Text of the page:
• The Human-Technology Interface is where most accidents occur. Many in the community who have to deal with post-accident trauma believe that professional practitioners have not been sufficiently interested in this interface, particularly in the physical, physiological and psychological implications; and such people are beginning to see this lack of interest by practitioners as negligent. A mismanaged conveyance or a mistaken diagnosis is an accident as potentially devastating as a building collapse or a mechanical failure, as is a faulty audit or an erroneous survey. The issue is pervasive to all professions. Practitioners must address this question, and some suggestions are canvassed.
  • Professional practitioners need to change their image in some respects because their present image does not properly convey the uncertainties which attend upon their work.
  • We need to understand the technological method properly, and there are many signs which indicate that we have seconded judgement and are giving primacy to mathematical and other models, despite their limitations.
  • We need to understand perceptions of risk particularly the enormous range of risks which societies accept, or appear to accept, and the role which standards play in this process.
  • We need to understand the legal process, particularly that it is a technological system which is also fallible.
  • We need to manage expectations, because the gap between the expectations people have of systems and the ability of those systems to deliver is unrealistic and misunderstanding of the gap is already counterproductive.
    Managing expectations can be a process by which we might improve understandings of the acceptance of risk; not only the expectations which the community has of practitioners, but also the expectations which surround the practice and organisation of the professions themselves. The current trend to criminalise behaviour surrounding accidents and procurement adds a new imperative. A structure for attempting this process is suggested, by way of a six-point plan.

Professional Self-Regulation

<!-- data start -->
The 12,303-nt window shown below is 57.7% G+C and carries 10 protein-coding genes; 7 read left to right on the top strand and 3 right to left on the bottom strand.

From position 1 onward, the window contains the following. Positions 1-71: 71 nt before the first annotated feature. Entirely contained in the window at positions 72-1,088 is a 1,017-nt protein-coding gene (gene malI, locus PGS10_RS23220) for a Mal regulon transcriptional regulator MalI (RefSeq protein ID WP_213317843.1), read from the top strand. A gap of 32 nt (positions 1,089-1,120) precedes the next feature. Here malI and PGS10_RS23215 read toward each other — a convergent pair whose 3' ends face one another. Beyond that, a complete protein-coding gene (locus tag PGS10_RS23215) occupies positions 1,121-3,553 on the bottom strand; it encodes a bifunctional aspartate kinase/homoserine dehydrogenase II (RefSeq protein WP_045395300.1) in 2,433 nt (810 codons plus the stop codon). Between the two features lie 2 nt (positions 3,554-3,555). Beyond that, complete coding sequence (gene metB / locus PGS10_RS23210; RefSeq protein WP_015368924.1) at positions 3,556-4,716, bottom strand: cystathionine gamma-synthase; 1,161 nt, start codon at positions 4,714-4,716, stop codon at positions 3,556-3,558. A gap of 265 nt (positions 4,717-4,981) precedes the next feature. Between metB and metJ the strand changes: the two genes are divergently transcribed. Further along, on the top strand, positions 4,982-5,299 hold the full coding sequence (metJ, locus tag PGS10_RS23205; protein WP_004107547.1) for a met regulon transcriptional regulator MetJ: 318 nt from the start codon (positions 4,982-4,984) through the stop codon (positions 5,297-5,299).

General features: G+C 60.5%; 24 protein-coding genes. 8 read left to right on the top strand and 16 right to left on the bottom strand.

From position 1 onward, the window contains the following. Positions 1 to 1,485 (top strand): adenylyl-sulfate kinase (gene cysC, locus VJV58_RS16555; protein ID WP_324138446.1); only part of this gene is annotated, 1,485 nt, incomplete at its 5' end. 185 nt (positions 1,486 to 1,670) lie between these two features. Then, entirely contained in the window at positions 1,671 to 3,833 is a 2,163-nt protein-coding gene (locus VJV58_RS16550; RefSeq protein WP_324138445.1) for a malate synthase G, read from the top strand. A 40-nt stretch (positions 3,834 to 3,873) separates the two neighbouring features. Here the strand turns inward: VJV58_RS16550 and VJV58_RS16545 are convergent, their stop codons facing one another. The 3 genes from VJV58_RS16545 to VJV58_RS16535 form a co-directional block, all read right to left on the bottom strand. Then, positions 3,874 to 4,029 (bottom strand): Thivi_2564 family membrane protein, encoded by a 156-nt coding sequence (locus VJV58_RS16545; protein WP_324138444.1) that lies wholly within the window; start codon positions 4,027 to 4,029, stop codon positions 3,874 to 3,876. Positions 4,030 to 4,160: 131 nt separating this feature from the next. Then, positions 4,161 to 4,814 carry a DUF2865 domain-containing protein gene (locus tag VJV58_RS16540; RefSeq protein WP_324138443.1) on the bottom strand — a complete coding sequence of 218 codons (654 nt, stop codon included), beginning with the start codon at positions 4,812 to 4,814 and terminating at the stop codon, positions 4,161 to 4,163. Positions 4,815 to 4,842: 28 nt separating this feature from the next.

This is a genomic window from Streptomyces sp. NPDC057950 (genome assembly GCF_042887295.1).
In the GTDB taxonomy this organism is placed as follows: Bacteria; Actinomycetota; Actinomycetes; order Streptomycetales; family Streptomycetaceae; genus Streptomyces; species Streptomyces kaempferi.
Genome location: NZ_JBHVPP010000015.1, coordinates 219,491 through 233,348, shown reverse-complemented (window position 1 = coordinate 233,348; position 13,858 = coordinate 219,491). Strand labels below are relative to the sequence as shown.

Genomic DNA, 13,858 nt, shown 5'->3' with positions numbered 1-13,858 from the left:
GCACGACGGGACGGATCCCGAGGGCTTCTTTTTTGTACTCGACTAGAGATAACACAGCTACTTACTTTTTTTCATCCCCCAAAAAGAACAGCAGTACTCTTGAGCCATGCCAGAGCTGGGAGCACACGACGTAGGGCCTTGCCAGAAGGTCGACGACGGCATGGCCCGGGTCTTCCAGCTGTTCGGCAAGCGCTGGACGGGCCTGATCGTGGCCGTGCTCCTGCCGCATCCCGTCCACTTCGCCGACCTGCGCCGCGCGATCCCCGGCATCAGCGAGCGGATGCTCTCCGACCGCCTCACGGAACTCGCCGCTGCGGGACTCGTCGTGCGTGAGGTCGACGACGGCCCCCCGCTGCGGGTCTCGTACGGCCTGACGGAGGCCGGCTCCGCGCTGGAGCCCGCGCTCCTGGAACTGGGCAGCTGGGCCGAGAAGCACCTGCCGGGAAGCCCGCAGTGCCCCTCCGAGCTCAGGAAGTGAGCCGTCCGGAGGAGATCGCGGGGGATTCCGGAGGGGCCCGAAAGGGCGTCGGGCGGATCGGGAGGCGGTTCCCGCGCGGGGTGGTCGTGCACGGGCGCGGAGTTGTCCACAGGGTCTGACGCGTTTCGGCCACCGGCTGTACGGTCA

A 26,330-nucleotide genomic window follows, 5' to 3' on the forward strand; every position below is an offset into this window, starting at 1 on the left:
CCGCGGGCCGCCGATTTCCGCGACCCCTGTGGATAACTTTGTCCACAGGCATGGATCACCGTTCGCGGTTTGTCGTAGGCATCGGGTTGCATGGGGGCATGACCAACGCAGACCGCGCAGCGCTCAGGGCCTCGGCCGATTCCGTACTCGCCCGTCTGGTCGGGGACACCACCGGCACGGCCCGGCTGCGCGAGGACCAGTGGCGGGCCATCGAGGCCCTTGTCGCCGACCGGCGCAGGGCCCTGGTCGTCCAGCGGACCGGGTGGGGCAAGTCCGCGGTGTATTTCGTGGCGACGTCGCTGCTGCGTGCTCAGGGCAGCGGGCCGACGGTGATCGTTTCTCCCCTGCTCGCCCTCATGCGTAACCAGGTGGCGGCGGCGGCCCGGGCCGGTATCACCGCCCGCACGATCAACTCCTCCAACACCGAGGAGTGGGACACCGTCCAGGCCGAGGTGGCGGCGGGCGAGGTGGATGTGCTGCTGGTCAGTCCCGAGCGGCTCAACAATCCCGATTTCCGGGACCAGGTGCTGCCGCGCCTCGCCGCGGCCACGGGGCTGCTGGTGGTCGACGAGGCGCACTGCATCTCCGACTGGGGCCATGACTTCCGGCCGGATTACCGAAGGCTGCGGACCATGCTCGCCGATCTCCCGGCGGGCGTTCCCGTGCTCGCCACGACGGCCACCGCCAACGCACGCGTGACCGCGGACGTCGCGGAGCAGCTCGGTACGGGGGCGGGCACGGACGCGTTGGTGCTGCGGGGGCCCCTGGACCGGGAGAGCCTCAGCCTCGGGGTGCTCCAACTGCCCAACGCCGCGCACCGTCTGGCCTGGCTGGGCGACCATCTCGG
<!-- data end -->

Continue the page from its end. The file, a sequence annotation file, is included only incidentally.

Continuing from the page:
The Australian Council of Professions endorses the proposal by the NSW Government that the limitations of liability on time and money provided under the legislation be available to the defendants of an action in which the “Professional of Record” in the matter is listed on an approved register.

The NSW Government has defined a “Professional of Record” as the professional who authorised the documents or actions related to the matter in contention in an action within the ambit of the legislation. The Australian Council of Professions endorses the incorporation of this definition in the legislative framework, in which an “Approved Register” is defined as one in which membership is voluntary and is limited to professionals who:

  • have defined minimum qualifications in both tertiary education and experience such that the holders can operate as professionals independently within their field of competence;
  • adhere to a Code of Ethics (the NSW Government’s special requirements for risk management and continuing professional development are an inherent part of ethical practice required by the Code); and
  • are covered by professional indemnity insurance, either directly or indirectly, to the level required by the legislation.


An “Approved Register” is also defined as one which provides for:

  • eligibility competently assessed using established processes against well-defined criteria for tertiary education standards, professional experience and continuing professional development;
  • access by the public to a register of current members and ability to lodge complaints;
  • disciplinary action for breaches of the Code of Ethics;
  • the right of appeal by professionals judged ineligible for entry to the scheme or judged liable for disciplinary action;
  • access to a mediator or arbitrator, nominated by the President of the Professional Association, to assist in the resolution of disputes; and
  • a scheme to be run by a “Registration Board” administered by the Professional Association and able to draw on the full range of Professional Association experience and expertise.


The Australian Council of Professions further proposes that the following aspects be included in the processes and documentation for a register to be submitted for approval under any legislation:

  • the definition of standards of qualification (both academic and experience) for admission to the register;
  • processes for accreditation of educational programs (both Australian and overseas) which satisfy the academic qualification requirement;
  • processes for assessment of applicants’ conformance to the qualification requirement;
  • a process for appeal by applicants who have been judged ineligible for entry to the register;
  • a definition of standards to be achieved in continuing professional development;
  • processes for assessing conformance of persons on the register to the professional development standards (quality and quantity factors);
  • a defined Code of Ethics;
  • defined requirements for professional indemnity insurance;
  • a process for issuing of annual practising certificates on payment of the annual fee;
  • disciplinary processes for breaches of conditions of register;
  • a process for appeal by persons subject to disciplinary actions;
  • processes for mediation and arbitration in disputes; and
  • administrative processes and fee structures for the register.


The Australian Council of Professions expects that, as a result of this practice, registration by the Professions would supersede other registration procedures so that costs on the individual professional would largely be offset.